Hope scarred me.
I was scrolling a worship leaders Instagram account tonight and saw a post where he was pleading his followers prayers for a little boy. He was “speaking life” over this child whose kidneys are failing. I clicked away to a post where another worship artist spoke confidently of this child’s healing. She said they would rest and let god work.
I hope the boy recovers. Truly, I do.
But I don’t hope for it the way I used to. I remembered tonight the way I used to hope. I would pray with a certainty that left me soaring in confidence that god would act. That full restoration would come. I would pray with certainty but also desperation as though the doors of heaven required my pounding. That kind of prayer, that kind of hope, always made my stomach drop.
For a brief moment tonight that feeling visited me. I’m often slow to recognize a flashback when I have one. As I began writing this narrative I felt myself drifting out of my body, dissociating, staring at my hands like they are some kind of alien life form. I’m writing to stay grounded.
My middle name is Hope. It’s something I have struggled to own for many years of my life. I often find myself hoping against my better judgment. I’m a romantic, an optimist, I want things to work out. The strain of charismatic evangelicalism I was a part of for over 20 years cultivated that propensity toward hope to an extreme. I would pray and focus and meditate on certain outcomes: healings, relationships restored, salvation for others, destruction of others, financial gains, demonic exorcisms… and in these prayers there was no room for doubt. As a woman my examples were Hannah, pray with persistence, Rachel, give me what I ask lest I die, Mary, let it be unto me as you will. For some things I prayed for years, faithfully.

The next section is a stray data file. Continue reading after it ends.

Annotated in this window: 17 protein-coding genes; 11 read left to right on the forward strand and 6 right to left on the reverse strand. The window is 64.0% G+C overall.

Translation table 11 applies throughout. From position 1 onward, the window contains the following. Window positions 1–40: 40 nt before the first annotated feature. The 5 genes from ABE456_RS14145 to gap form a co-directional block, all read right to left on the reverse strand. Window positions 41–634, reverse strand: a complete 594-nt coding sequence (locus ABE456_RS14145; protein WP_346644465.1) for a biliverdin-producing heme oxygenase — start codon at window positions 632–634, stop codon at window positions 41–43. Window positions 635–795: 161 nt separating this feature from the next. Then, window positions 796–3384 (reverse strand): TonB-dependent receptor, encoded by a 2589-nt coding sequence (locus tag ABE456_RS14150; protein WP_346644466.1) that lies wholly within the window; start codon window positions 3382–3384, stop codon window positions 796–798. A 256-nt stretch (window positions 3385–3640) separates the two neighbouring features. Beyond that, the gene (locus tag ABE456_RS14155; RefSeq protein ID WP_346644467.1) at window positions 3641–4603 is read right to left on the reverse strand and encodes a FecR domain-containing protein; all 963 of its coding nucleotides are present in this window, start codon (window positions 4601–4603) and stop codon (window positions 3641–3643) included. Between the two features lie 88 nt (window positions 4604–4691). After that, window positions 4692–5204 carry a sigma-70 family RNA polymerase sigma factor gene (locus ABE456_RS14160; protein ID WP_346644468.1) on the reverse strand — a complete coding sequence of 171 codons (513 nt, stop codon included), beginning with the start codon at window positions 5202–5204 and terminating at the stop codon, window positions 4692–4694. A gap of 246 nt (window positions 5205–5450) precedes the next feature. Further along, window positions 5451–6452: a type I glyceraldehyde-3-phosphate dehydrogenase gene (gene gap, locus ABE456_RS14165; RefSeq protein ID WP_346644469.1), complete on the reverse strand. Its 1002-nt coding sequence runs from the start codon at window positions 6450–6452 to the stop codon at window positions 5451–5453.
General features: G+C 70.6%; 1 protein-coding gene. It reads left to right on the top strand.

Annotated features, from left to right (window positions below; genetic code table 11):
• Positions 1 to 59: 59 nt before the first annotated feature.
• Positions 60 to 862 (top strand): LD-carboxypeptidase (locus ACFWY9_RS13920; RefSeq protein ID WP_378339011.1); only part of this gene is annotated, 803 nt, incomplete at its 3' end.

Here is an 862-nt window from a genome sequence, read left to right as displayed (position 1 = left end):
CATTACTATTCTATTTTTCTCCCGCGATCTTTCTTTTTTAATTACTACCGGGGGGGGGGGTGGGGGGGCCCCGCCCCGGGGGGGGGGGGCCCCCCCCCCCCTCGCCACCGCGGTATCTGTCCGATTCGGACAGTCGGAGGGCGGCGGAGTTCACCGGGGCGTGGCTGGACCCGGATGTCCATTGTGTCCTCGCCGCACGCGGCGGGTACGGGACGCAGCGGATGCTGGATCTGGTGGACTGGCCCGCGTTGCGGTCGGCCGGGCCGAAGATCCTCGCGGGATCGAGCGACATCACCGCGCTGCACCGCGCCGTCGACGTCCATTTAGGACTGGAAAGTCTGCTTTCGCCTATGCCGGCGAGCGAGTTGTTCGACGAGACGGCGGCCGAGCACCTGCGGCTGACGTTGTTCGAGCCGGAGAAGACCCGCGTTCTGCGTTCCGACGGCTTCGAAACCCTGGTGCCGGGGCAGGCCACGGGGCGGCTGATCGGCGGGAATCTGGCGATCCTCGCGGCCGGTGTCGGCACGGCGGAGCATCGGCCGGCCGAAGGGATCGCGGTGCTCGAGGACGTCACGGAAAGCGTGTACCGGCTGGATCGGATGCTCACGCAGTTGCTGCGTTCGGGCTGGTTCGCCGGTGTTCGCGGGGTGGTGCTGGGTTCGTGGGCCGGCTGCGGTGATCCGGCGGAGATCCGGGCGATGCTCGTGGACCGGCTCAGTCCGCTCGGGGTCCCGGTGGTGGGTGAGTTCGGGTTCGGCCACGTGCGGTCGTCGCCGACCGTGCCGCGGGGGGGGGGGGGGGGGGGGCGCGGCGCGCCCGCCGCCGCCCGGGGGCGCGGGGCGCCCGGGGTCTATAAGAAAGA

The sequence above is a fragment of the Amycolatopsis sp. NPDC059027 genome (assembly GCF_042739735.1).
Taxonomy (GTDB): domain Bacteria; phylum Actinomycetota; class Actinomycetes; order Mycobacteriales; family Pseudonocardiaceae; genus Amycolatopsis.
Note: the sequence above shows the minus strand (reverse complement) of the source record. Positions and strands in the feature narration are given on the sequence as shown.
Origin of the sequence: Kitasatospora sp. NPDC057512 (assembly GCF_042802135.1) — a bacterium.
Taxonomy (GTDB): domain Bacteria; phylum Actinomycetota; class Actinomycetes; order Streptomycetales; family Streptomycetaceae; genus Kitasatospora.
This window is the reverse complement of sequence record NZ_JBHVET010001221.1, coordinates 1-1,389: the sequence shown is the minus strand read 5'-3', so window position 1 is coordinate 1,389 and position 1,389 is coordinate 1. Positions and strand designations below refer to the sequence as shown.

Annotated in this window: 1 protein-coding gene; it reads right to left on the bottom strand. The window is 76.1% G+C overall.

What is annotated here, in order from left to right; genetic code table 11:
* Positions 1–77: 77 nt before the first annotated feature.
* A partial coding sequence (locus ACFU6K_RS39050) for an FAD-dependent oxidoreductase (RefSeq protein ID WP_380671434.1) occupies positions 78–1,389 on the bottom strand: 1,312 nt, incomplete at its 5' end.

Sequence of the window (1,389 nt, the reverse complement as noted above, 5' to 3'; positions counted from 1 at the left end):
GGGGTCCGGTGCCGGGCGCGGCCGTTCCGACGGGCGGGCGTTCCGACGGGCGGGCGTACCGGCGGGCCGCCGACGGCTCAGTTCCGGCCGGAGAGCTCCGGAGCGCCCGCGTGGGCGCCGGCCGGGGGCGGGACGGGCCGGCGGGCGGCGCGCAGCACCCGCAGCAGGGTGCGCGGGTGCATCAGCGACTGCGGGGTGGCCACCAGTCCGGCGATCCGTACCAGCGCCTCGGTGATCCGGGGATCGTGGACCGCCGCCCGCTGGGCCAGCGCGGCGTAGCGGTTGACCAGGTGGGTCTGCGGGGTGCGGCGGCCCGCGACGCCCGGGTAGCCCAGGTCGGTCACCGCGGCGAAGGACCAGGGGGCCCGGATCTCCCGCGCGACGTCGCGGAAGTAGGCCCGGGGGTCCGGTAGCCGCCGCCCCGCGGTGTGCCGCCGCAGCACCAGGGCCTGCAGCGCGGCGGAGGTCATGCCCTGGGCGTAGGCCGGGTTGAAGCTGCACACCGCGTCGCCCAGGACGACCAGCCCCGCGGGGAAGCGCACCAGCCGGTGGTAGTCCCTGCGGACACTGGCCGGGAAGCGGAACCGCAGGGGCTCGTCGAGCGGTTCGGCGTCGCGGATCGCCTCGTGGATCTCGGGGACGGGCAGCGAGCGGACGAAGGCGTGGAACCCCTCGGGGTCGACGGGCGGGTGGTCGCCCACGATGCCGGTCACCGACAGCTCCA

If ever those prayers and hopes were not fulfilled my focus always turned inward. If I was not to blame for gods inaction then what was I to learn? What grand lesson would he teach me that I would be compelled to share with others as a consolation prize for their shattered hearts?
It felt false. But I had to believe. I despised anything and anyone that felt false, so to compensate for that I put my heart and soul in to believing. There was no choice. This was the only truth. I was in too deep.
There was no space for grief or pain when you were perpetually hoping and desperately praying for miraculous healing from negative and non-Christian emotions. Grief was only allowed when grieving for lost souls. Pain was only allowed when identifying with Christ on the cross. Resurrection already occurred and that was the goal. There was an unspoken 3 day limit on any kind of sorrow. You don’t need medication. Come out of the tomb. He is risen and what kind of witness are you if you haven’t? It doesn’t matter if it’s true. Come out and testify and our praise will make it feel true. It worked. Until it didn’t anymore.